The life I never expected

Way back... Way back when... Way back when I didn't know how disabled Hugh was or would be... Way back when I didn't realise how destructive his seizures were... Way back when I thought the doctors could fix things... I thought,  I thought that once we'd sorted the epilepsy everything would be better, I thought that once we'd sorted the epilepsy I'd have to struggle to come to terms with having a child that needed to go to special school.
I didn't expect to have to come to terms with having a child that would be unlikely to live past his teenage years.
I didn't expect to come to terms with having a son that hardly knew I existed.
I didn't expect that, even once the terrible times had past, the devastating consequences would remain.
Hugh's epilepsy has robbed him of a future. Hugh's epilepsy has robbed us of the child he might have been.
His really bad seizures are less often than they used to be, And for that I am grateful, But they cast a long shadow, And I ne…

Normal life resumes

A week ago my son stopped breathing. It wasn't the first time. Or the second. It wasn't even the 100th. It was probably in the region of the 250th-300th time. I'm not sure; he's done it a lot. And I stopped counting a long time ago. Some are short, only 30 seconds. And some go on for what seems like an eternity, second after second, ticking away.

It doesn't get any easier, watching him not breathing. It's different to the first time, of course. I know what to do now, there are steps I take, procedures I follow. But the emotions don't change, I'm still as scared as I ever was. Some times are worse than others, the longer ones especially, but every single time it happens I'm filled with the fear he won't breathe again. It's a distinct possibility. It's a strange and scary way to live.

He upped his game a bit this time, managing a full 16 minutes with only 1-2 breaths. The rest of the time the nurse used a bag and mask. I watched as his chest rose and fell, his lungs rhythmically  filling with oxygen with each squeeze of her hand. She kept his brain alive until the sedative hit the power off switch in his brain and he finally took a breath. Those were the longest 16 minutes of my life.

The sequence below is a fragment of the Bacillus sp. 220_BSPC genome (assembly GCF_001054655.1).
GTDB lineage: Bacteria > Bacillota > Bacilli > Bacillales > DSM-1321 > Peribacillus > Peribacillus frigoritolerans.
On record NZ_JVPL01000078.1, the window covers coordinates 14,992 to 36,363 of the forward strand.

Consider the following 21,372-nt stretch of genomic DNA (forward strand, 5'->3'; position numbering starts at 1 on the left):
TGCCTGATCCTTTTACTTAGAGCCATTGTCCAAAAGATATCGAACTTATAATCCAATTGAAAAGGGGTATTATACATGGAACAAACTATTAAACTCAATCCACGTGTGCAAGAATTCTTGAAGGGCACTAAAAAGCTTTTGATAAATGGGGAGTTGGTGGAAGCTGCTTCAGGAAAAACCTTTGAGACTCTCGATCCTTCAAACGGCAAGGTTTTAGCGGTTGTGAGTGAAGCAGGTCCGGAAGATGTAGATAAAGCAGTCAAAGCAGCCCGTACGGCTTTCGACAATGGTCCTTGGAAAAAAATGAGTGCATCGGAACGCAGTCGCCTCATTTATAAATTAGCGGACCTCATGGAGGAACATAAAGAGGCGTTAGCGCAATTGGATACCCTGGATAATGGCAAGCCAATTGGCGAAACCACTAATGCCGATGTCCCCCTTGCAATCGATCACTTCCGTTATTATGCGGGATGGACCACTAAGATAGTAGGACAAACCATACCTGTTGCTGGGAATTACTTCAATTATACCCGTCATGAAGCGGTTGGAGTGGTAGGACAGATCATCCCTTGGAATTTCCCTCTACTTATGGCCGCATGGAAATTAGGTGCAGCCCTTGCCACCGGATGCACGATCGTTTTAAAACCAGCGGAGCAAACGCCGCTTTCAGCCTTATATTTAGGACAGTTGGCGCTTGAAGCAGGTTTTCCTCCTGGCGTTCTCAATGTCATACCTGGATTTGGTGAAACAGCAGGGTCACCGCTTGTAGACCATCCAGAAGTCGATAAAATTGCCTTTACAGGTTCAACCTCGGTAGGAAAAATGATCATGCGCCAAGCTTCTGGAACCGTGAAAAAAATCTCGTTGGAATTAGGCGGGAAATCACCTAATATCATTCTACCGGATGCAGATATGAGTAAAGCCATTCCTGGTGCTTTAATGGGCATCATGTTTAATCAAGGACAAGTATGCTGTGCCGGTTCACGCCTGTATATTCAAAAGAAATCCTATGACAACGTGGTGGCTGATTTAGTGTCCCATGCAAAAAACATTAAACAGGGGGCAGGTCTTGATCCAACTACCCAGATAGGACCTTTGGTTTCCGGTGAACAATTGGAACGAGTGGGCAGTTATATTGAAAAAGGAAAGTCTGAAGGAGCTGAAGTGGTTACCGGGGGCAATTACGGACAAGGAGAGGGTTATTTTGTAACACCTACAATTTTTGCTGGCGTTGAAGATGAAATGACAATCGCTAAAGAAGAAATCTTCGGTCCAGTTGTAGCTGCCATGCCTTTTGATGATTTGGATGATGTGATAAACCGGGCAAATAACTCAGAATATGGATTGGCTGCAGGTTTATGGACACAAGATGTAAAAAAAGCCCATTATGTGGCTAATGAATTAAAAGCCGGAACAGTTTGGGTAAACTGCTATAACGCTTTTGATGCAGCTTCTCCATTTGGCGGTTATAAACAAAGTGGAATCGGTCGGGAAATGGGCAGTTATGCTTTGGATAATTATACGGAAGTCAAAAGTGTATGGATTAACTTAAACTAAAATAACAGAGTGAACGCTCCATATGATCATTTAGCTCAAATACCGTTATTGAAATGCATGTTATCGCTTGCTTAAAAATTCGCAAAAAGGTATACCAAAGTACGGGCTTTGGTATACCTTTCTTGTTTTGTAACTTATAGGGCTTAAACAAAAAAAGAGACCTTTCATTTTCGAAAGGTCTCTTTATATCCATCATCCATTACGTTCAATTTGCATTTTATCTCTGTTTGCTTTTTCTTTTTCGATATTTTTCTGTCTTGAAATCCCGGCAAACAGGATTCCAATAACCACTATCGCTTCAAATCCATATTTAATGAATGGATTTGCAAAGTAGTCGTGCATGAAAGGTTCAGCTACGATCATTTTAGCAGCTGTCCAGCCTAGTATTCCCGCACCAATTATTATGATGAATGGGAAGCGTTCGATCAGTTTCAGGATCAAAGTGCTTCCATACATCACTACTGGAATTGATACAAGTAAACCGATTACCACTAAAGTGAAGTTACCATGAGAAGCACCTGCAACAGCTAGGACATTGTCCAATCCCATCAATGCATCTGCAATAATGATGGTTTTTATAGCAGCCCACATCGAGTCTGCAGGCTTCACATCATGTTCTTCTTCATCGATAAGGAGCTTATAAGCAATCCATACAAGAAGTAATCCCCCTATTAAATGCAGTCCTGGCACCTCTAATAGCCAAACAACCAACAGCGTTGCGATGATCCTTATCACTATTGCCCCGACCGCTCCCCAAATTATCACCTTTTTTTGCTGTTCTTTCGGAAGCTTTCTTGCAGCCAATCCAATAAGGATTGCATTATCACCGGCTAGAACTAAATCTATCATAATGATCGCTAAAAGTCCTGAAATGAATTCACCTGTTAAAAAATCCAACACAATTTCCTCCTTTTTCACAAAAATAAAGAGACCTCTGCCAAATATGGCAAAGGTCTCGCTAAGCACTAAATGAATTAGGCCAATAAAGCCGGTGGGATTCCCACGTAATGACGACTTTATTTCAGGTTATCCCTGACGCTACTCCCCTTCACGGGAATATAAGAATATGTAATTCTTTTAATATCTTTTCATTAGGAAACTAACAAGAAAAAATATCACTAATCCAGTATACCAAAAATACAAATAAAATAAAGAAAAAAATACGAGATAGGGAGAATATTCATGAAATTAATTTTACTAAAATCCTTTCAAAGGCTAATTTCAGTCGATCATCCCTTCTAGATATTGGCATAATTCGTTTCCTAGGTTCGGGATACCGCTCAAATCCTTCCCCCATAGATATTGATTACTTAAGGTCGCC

He's home from hospital now and we are hoping a change in medication will prevent it happening again. It's a roll of the dice, a chance we'll take, praying the odds are in our favour.

And so normal life resumes. But it's hard to switch back when you've lived on a knife edge. It's hard to turn your back, to make tea or to answer the door or to go to the bathroom, when you're scared what you'll find on your return. In time, the anxiety will fade I know. I'll be able to hang the washing out again without running in to check, or have shower without needing another person to watch him.

But I know from experience that the nightmares will remain. 

The sound of the sirens, ever closer.
The white, the grey, the blue of his lips, his fingers, his face.
The whoosh and hiss of the bag and mask, breathing in, breathing out, breathing in, breathing out.
The silent sobs at his bedside, as I prayed "not now, not like this".

Comments

  1. Oh hon, I couldn't read and not comment. I'm sure there are so many of us who will identify with this, but my heart is hurting for you. Lets hope the new meds work. You know where I am if you need me. I don't sleep much xxx

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  2. I have been following on Facebook via Candi. I remember when your little boy was born. He has grown so much and is so so cute. Thinking of you. x

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  3. Thanks Renata. Crossing my fingers that they work too. I appreciate that - there's some comfort in knowing we're not alone, though it's horrible that so many families have experienced similar things.

    Thanks Bright Side. He has grown so much, it's hard to believe he is nearly three and a half now.

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